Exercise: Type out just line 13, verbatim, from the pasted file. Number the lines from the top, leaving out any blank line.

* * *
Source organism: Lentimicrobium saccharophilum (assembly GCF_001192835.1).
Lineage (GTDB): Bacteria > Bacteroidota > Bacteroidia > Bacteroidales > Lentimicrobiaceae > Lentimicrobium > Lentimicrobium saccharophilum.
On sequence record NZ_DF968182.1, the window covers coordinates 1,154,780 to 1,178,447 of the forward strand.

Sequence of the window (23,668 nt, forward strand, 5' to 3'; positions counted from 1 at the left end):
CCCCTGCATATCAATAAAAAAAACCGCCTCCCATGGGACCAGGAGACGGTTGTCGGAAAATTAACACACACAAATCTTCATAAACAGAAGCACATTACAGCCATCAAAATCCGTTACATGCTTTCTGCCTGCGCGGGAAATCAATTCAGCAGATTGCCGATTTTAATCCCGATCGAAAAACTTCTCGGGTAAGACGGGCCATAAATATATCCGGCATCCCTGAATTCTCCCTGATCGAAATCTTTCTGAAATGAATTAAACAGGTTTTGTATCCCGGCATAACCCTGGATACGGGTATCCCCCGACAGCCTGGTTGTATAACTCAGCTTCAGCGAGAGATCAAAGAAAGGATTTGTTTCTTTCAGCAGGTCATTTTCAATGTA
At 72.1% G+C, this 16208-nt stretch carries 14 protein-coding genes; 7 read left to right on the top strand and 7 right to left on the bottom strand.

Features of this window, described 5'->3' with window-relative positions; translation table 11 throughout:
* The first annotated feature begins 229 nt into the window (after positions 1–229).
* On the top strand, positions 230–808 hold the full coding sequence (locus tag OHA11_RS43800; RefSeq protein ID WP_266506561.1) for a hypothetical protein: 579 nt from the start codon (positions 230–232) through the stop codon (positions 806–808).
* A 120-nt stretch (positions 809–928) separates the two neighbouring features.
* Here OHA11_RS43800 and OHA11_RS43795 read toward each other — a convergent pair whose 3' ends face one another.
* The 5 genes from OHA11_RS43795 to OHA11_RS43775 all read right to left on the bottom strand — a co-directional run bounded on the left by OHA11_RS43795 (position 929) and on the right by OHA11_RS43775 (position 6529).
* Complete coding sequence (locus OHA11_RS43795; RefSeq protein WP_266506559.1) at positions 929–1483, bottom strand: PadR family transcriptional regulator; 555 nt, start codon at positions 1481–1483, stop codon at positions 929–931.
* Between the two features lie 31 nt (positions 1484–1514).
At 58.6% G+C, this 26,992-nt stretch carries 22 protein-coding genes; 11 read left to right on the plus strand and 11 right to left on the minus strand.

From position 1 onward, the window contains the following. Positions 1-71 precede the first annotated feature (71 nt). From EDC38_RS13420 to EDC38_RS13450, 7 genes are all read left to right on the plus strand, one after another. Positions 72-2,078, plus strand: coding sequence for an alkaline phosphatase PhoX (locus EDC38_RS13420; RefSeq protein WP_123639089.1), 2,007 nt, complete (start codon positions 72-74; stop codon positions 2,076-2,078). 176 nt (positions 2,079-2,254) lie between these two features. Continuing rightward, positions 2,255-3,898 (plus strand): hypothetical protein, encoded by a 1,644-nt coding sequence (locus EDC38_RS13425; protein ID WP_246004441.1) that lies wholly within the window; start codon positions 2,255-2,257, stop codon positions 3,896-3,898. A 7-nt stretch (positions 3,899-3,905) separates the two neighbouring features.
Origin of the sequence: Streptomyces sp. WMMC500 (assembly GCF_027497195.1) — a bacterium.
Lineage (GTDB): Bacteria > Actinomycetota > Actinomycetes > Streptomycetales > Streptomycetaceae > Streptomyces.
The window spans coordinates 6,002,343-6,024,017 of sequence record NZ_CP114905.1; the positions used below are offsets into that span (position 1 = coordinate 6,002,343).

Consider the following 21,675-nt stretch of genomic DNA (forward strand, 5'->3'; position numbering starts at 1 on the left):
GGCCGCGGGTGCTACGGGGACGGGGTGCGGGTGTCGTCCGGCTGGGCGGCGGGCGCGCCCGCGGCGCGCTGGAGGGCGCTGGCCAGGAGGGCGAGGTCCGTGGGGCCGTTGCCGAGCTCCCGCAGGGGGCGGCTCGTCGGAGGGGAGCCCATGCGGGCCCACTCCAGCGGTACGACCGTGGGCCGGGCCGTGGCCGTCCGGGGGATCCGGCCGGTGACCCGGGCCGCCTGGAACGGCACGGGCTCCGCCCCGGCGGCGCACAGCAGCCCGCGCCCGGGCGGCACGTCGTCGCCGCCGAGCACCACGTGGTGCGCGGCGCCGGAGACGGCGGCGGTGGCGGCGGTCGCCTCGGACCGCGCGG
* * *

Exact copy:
* Complete coding sequence (locus OHA11_RS43795; RefSeq protein WP_266506559.1) at positions 929–1483, bottom strand: PadR family transcriptional regulator; 555 nt, start codon at positions 1481–1483, stop codon at positions 929–931.